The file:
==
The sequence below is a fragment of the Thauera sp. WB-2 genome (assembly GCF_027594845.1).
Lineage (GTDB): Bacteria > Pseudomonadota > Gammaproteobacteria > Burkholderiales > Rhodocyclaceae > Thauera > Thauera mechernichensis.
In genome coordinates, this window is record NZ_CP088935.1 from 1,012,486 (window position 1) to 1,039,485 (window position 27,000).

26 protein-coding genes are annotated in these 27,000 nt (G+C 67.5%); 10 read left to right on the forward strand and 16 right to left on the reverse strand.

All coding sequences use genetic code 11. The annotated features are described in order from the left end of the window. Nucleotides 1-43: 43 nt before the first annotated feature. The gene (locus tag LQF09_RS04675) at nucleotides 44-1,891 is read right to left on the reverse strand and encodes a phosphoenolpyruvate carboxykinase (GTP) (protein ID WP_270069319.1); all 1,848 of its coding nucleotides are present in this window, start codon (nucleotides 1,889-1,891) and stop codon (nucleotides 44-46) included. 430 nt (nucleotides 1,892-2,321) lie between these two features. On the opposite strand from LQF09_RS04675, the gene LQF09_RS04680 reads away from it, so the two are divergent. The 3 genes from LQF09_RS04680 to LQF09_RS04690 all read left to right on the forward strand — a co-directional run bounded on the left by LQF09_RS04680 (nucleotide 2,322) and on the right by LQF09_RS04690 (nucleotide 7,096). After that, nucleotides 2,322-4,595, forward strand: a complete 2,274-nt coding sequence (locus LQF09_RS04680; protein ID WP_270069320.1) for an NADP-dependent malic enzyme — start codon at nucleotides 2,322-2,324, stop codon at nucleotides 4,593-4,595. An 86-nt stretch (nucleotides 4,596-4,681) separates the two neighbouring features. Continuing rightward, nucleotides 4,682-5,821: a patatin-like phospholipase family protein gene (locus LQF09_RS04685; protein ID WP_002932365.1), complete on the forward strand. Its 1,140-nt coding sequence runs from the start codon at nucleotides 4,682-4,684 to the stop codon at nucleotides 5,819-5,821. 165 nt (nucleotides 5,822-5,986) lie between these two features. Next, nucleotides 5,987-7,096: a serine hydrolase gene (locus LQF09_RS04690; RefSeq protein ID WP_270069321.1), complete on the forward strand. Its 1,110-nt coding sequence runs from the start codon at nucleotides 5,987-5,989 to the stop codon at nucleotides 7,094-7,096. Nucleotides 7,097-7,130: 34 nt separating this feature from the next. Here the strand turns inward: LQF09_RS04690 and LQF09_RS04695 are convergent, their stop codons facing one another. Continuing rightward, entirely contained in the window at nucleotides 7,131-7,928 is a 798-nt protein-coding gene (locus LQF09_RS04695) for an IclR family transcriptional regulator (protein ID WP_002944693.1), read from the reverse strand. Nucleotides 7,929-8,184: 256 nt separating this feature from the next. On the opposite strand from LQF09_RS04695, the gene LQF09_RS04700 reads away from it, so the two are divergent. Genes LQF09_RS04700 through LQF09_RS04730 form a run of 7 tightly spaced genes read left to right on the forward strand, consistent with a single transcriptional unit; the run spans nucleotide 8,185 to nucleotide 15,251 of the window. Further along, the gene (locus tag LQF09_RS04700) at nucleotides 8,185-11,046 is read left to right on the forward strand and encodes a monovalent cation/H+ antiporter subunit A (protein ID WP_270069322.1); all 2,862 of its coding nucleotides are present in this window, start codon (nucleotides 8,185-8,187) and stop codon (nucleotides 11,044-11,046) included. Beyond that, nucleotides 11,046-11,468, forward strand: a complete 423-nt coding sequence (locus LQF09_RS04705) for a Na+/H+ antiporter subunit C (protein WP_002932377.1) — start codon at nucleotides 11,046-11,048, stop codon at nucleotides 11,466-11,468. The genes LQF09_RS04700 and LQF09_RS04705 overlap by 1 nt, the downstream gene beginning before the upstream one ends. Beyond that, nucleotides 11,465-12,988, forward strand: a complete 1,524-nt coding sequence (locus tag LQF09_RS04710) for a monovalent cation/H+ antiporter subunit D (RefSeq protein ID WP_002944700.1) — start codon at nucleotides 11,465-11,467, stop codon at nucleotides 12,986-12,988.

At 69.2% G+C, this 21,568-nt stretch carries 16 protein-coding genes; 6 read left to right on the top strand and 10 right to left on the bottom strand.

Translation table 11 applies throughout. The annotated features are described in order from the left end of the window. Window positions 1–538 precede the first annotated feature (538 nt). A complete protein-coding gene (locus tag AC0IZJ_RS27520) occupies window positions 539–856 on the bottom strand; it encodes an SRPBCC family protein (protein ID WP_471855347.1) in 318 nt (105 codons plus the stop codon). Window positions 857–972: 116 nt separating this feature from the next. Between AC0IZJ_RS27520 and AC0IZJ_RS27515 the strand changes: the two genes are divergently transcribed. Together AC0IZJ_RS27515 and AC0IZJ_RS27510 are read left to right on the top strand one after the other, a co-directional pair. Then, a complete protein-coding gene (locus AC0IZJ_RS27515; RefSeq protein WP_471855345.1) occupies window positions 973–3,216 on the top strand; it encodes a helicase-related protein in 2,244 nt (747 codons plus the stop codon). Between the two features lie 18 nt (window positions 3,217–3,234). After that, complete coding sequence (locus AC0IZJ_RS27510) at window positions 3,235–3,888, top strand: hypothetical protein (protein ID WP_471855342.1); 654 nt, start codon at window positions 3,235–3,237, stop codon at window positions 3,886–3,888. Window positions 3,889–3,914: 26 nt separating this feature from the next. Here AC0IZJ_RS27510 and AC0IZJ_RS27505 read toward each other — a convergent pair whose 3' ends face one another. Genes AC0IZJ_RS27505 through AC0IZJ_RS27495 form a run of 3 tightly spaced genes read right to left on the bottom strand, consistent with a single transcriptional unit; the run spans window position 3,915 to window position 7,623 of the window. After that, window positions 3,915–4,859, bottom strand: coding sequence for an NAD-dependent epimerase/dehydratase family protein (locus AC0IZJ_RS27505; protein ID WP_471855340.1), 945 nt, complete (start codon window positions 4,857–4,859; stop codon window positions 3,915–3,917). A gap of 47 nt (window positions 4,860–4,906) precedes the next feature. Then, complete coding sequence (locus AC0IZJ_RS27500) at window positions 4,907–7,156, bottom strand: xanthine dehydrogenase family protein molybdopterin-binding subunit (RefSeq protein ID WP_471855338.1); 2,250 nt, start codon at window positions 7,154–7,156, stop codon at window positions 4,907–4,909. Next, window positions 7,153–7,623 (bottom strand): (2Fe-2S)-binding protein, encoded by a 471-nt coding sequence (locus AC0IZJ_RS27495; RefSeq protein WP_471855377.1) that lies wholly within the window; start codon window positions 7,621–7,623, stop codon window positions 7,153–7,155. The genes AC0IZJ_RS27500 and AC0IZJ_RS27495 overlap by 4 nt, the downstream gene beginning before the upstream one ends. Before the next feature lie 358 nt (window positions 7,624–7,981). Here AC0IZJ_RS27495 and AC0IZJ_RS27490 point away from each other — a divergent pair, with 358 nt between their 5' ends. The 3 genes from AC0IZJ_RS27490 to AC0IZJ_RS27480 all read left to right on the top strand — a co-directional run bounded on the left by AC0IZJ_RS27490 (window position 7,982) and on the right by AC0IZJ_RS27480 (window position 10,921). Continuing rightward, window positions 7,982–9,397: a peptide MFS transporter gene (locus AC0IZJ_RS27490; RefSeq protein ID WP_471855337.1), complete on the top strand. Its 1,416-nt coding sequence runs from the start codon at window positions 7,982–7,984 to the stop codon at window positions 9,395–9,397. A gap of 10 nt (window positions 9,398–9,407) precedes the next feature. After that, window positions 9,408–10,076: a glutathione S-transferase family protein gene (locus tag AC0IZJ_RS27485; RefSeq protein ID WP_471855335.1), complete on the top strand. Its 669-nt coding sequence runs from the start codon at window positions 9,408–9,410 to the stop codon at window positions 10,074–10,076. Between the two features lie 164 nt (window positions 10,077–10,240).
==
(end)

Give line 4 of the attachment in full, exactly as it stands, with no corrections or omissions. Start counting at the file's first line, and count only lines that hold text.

26 protein-coding genes are annotated in these 27,000 nt (G+C 67.5%); 10 read left to right on the forward strand and 16 right to left on the reverse strand.